Betsi Cadwaladr University Health Board is to be taken out of special measures after five years, the Minister for Health and Social Services, Vaughan Gething has confirmed today.
The body responsible for hospitals and other NHS services across north Wales had been under Welsh Government control since the summer of 2015.
It is the largest health organisation in Wales, providing a full range of primary, community, mental health, and acute hospital services for a population of around 694,000 people
The health board will be de-escalated from special measures to targeted intervention with immediate effect. Services including maternity and out-of-hours, have already come out of special measures in 2019.
Vaughan Gething, said: “I have decided that Betsi Cadwaladr University Health Board will come out of special measures and move into targeted intervention. My decision is informed by the advice I received following a meeting between the Chief Executive of NHS Wales, Healthcare Inspectorate Wales and Audit Wales.
“We have seen improvements across the health board and have greater confidence that it will make further progress. Throughout the pandemic the organisation has worked hard to play its role in caring for people affected by the virus. During what has been an unsettling time for public health across the world, I’m pleased to announce this positive news for North Wales and NHS Wales.
“I want to thank everyone at the health board who has contributed to improving services. The progress has only been made because of the commitment and hard work of our staff. Whilst there has been improvement, there are still areas of concern such as mental health and the health board fully recognises there is still further work to do. Targeted intervention is still a heightened level of escalation that requires significant action on the part of the health board.
“The Welsh Government has committed a further £82m per year over three-and-a-half years to support the health board as it enters a new phase under targeted intervention and continues its ongoing work to improve. This substantial investment will be used to improve unscheduled care; build sustainable planned care, including orthopaedics; and deliver improvements in mental health services.”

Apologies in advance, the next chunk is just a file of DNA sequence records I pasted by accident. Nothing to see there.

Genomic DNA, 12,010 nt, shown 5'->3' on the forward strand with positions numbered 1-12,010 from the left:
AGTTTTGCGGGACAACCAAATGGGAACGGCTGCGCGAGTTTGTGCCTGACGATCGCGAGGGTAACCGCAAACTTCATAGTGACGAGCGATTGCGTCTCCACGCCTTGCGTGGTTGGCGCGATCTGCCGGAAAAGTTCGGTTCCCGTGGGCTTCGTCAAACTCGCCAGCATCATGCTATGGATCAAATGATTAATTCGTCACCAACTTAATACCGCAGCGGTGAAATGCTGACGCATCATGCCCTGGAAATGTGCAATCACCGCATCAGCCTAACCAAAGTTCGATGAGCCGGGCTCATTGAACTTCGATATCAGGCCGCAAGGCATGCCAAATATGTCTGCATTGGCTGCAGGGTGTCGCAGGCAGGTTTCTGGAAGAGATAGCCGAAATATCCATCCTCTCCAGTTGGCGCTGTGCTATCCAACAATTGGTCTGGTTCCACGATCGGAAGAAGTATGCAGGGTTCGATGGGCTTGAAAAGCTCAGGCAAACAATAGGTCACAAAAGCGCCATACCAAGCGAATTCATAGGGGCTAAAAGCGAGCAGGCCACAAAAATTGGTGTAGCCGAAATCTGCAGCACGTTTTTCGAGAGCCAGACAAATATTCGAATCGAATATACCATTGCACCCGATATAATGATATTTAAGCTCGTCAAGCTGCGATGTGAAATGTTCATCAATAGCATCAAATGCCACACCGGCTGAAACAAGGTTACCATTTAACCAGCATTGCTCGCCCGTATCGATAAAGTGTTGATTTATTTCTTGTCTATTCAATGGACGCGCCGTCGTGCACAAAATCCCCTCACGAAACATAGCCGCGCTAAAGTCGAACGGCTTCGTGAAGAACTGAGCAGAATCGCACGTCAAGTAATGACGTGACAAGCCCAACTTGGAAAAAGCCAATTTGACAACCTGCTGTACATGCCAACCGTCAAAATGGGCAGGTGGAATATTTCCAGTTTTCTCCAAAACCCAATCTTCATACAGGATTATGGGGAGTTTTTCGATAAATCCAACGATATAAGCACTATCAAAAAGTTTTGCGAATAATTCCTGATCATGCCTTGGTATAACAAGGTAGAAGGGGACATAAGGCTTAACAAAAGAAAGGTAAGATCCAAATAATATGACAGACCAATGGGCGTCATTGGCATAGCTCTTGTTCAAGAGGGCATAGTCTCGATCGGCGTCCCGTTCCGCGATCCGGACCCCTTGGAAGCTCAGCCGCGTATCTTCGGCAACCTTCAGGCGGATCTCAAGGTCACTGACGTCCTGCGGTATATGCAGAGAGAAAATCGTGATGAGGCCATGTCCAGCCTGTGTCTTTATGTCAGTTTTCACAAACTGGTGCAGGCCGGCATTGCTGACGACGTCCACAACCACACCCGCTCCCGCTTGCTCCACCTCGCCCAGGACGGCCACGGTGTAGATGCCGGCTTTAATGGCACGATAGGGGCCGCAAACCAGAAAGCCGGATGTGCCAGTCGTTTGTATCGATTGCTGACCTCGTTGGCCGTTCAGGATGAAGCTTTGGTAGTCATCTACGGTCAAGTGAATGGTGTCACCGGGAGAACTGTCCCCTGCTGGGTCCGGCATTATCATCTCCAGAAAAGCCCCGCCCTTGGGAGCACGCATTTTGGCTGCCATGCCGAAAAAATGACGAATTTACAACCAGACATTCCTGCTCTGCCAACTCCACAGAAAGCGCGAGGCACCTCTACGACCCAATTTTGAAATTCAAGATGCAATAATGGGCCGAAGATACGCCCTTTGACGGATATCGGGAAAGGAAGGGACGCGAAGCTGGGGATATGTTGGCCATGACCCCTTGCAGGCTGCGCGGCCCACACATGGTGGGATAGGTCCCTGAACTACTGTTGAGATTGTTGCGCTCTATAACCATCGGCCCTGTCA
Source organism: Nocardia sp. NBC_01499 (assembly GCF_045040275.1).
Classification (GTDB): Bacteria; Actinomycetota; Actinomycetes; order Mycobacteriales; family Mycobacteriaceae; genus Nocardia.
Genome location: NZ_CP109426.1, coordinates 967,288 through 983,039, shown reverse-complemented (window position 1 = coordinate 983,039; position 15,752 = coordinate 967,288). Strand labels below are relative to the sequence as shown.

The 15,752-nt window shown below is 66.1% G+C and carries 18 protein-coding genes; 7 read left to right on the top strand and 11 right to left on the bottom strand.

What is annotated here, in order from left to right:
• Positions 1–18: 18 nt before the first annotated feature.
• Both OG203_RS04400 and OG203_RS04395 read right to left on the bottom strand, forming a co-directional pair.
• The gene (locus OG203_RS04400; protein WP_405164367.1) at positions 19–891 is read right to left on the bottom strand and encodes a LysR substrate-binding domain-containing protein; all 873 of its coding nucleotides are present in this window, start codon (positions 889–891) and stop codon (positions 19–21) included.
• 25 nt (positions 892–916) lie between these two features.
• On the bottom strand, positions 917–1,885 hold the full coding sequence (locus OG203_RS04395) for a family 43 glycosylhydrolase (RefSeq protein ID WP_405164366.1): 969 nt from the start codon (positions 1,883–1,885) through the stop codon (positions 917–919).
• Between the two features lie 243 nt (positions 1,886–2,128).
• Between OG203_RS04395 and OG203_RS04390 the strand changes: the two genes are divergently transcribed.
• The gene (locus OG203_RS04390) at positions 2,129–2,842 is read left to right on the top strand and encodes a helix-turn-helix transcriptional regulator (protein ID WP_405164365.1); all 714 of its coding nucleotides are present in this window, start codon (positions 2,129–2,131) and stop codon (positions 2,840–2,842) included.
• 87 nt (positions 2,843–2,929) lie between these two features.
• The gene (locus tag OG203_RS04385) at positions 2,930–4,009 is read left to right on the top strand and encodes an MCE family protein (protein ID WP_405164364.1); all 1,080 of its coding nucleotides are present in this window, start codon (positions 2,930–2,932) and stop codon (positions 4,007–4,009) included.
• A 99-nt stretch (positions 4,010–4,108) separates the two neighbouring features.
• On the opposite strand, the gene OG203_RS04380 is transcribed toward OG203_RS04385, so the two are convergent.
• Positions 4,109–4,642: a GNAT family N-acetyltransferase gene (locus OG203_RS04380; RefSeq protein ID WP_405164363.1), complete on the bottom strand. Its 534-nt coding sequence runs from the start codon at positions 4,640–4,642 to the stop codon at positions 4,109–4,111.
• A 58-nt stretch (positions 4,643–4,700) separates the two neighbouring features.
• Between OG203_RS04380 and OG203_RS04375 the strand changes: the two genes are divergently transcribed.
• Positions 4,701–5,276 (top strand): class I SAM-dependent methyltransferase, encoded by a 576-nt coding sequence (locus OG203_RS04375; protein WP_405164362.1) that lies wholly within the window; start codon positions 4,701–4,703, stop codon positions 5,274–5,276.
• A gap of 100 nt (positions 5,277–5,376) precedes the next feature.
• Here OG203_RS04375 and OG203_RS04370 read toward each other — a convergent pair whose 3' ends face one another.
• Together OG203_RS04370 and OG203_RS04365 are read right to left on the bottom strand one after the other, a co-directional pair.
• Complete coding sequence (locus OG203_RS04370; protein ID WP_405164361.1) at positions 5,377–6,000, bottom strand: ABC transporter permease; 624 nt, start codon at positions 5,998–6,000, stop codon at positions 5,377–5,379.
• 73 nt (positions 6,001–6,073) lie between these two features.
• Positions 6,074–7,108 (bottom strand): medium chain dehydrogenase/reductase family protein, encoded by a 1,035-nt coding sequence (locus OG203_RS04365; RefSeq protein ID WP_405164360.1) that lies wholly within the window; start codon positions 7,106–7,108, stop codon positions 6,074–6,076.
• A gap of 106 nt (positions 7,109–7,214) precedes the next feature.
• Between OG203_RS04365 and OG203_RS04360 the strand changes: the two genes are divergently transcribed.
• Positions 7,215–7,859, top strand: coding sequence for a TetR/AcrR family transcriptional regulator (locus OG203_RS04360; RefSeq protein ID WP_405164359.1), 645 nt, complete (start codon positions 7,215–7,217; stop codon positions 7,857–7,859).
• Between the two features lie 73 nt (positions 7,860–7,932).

Welsh Conservative health spokesperson, Andrew RT Davies MS said that after five years of special measures – the longest of any health organisation in the UK – any genuine progress at Betsi Cadwaladr Health Board would have to be welcomed.
“Staff and volunteers have gone above and beyond to deliver health services to the people of North Wales that they deserve, especially during Covid-19. Their dedicated and hard-work needs to be commended,” he said.
“However, concerns over governance and delivery of services for the people of North Wales are as pertinent today as when the health board entered special measures under the stewardship of this health minister in 2015.
“Let’s ask the most important question about this decision: what has happened since last month to so radically improve things at the board?”
He noted that the Health Minister had said, on October 7, just six weeks ago: “However, there remained concerns on performance and strategic solutions that may require specific external support. Specifically, the group wanted some further assurance from the health board in respect of progress in mental health services.”
Andrew RT Davies said he had “heard of miraculous recoveries” but “not like this”.
“We do hope this is not a cynical electoral ploy ahead of May’s Senedd elections, and marks a genuine first step to turning the organisation into an effective provider of first class health care, where patient safety and delivery of quality services in North Wales comes first,” he said.